By Staff writer
Research shows Gulf state is looking to generate 5.2% of its GDP through tourism, creating 98,000 jobs
Qatar is looking to welcome 10 million visitors a year and generate $17.8 billion in tourism receipts by 2030, according to a new study.
Research released ahead of the Arabian Travel Market 2017, which takes place in Dubai on April 24-27, showed that Qatar will look to generate 5.2 percent of its GDP through tourism over the coming years, creating 98,000 jobs and managing an inventory of 63,000 hotel rooms.
Experiential tourism is forecast to drive the growth with Souq Waqif in Doha a prime example, offering several small shops lined along paths with an array of Middle Eastern merchandise, from spices and seasonal delicacies to perfumes, jewellery, clothing and handicrafts.
While the country’s culture and heritage remains of paramount importance, Qatar is also set to invest up to $45 billion in new developments under the National Tourism Sector Strategy 2030, the research said.
These include $2.3 billion earmarked for 2022 World Cup facilities and $6.9 billion for transport infrastructure and associated projects.
Simon Press, senior exhibition director, ATM, said: “Qatar’s well-paced National Tourism Sector Strategy 2030 will steadily boost tourism numbers over the coming decade, with the first milestone of four million visitors a year by 2020, well on track.
“The government, hotel operators, airlines, and other stakeholders, are now beginning to see a return on their investment into the country’s tourism sector. Once again we see the leisure industry driving growth in another major GCC destination and this is a trend we expect to continue at least until the end of the decade.”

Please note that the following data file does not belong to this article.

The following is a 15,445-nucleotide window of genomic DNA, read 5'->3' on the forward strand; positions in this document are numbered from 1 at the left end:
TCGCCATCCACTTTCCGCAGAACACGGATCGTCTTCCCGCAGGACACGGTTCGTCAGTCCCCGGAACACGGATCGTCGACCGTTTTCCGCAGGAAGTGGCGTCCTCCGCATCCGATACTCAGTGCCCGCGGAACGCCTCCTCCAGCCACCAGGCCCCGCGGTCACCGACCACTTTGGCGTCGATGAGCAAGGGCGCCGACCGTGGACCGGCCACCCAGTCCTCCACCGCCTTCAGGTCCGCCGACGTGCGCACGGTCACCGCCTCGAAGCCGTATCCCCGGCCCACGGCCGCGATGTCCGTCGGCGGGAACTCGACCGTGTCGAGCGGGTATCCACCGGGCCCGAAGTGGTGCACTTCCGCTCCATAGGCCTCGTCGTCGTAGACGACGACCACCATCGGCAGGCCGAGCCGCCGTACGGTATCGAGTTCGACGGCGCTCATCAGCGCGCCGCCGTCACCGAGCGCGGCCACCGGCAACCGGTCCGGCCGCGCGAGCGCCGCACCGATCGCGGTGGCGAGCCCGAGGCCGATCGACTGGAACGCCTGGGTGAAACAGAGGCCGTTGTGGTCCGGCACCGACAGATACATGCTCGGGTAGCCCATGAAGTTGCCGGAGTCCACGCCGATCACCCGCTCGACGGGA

Qatar Tourism Authority (QTA) predicts the tourism sector’s total economic contribution will reach QR81.2 billion by 2026, up from QR48.5 billion in 2015.
In 2015, investment in travel and tourism activity comprised 2.2 percent of the country’s total funding, with this expected to rise by 8.6 percent per annum to 2026.
Qatar is already the fastest growing destination in the region in terms of visitor arrivals, averaging 11.5 percent growth over the past five years, according to data from the QTA.
Arrivals in 2017 will also receive a boost from the cruise season, running to April. It is expected up to 30 ships will dock in Doha during the current season generating 55,000 visitors. This could reach as many as 250,000 passengers by the 2018/19 season.
In order to deal with the expected demand, Qatar currently has 22,921 hotel rooms with a further 15,956 rooms under contract, representing a 69 percent increase in total stock in the current pipeline.
The country posted a decline in hotel performance across all key metrics over 2016, as overall occupancy dropped 12.2 percent, average daily rates fell by 7.5 percent and revenue per available room fell by 18.8 percent.